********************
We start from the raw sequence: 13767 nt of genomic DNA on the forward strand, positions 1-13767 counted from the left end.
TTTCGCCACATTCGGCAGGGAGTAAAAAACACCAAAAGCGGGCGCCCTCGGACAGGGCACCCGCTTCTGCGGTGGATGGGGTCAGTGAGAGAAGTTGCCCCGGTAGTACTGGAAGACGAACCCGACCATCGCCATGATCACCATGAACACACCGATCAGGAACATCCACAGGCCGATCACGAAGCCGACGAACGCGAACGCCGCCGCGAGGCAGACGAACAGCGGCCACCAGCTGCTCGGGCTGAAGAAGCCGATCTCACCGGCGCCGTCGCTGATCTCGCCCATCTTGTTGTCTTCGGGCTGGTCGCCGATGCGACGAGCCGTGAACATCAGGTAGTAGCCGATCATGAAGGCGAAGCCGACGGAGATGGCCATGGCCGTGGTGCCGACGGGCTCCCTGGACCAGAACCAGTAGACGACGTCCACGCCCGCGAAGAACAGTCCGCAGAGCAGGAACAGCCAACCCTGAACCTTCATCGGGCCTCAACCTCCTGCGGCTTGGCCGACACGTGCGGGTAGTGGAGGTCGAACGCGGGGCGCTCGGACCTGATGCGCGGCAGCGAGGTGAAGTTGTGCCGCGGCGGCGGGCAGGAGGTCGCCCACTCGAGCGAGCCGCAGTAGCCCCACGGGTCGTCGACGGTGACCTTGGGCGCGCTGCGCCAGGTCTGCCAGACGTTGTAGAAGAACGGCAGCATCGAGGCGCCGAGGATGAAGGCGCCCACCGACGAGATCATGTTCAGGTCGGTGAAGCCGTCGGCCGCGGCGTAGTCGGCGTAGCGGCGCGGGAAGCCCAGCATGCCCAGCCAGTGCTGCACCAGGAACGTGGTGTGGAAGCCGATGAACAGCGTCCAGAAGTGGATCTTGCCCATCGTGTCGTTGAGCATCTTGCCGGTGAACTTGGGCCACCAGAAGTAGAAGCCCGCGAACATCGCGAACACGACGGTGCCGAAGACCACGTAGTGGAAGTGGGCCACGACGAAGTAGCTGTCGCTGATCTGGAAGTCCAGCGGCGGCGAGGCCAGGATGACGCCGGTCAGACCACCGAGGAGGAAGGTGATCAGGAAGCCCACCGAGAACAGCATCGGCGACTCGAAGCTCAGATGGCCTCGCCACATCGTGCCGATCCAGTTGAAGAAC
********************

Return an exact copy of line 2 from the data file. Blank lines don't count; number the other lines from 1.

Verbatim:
TTTCGCCACATTCGGCAGGGAGTAAAAAACACCAAAAGCGGGCGCCCTCGGACAGGGCACCCGCTTCTGCGGTGGATGGGGTCAGTGAGAGAAGTTGCCCCGGTAGTACTGGAAGACGAACCCGACCATCGCCATGATCACCATGAACACACCGATCAGGAACATCCACAGGCCGATCACGAAGCCGACGAACGCGAACGCCGCCGCGAGGCAGACGAACAGCGGCCACCAGCTGCTCGGGCTGAAGAAGCCGATCTCACCGGCGCCGTCGCTGATCTCGCCCATCTTGTTGTCTTCGGGCTGGTCGCCGATGCGACGAGCCGTGAACATCAGGTAGTAGCCGATCATGAAGGCGAAGCCGACGGAGATGGCCATGGCCGTGGTGCCGACGGGCTCCCTGGACCAGAACCAGTAGACGACGTCCACGCCCGCGAAGAACAGTCCGCAGAGCAGGAACAGCCAACCCTGAACCTTCATCGGGCCTCAACCTCCTGCGGCTTGGCCGACACGTGCGGGTAGTGGAGGTCGAACGCGGGGCGCTCGGACCTGATGCGCGGCAGCGAGGTGAAGTTGTGCCGCGGCGGCGGGCAGGAGGTCGCCCACTCGAGCGAGCCGCAGTAGCCCCACGGGTCGTCGACGGTGACCTTGGGCGCGCTGCGCCAGGTCTGCCAGACGTTGTAGAAGAACGGCAGCATCGAGGCGCCGAGGATGAAGGCGCCCACCGACGAGATCATGTTCAGGTCGGTGAAGCCGTCGGCCGCGGCGTAGTCGGCGTAGCGGCGCGGGAAGCCCAGCATGCCCAGCCAGTGCTGCACCAGGAACGTGGTGTGGAAGCCGATGAACAGCGTCCAGAAGTGGATCTTGCCCATCGTGTCGTTGAGCATCTTGCCGGTGAACTTGGGCCACCAGAAGTAGAAGCCCGCGAACATCGCGAACACGACGGTGCCGAAGACCACGTAGTGGAAGTGGGCCACGACGAAGTAGCTGTCGCTGATCTGGAAGTCCAGCGGCGGCGAGGCCAGGATGACGCCGGTCAGACCACCGAGGAGGAAGGTGATCAGGAAGCCCACCGAGAACAGCATCGGCGACTCGAAGCTCAGATGGCCTCGCCACATCGTGCCGATCCAGTTGAAGAAC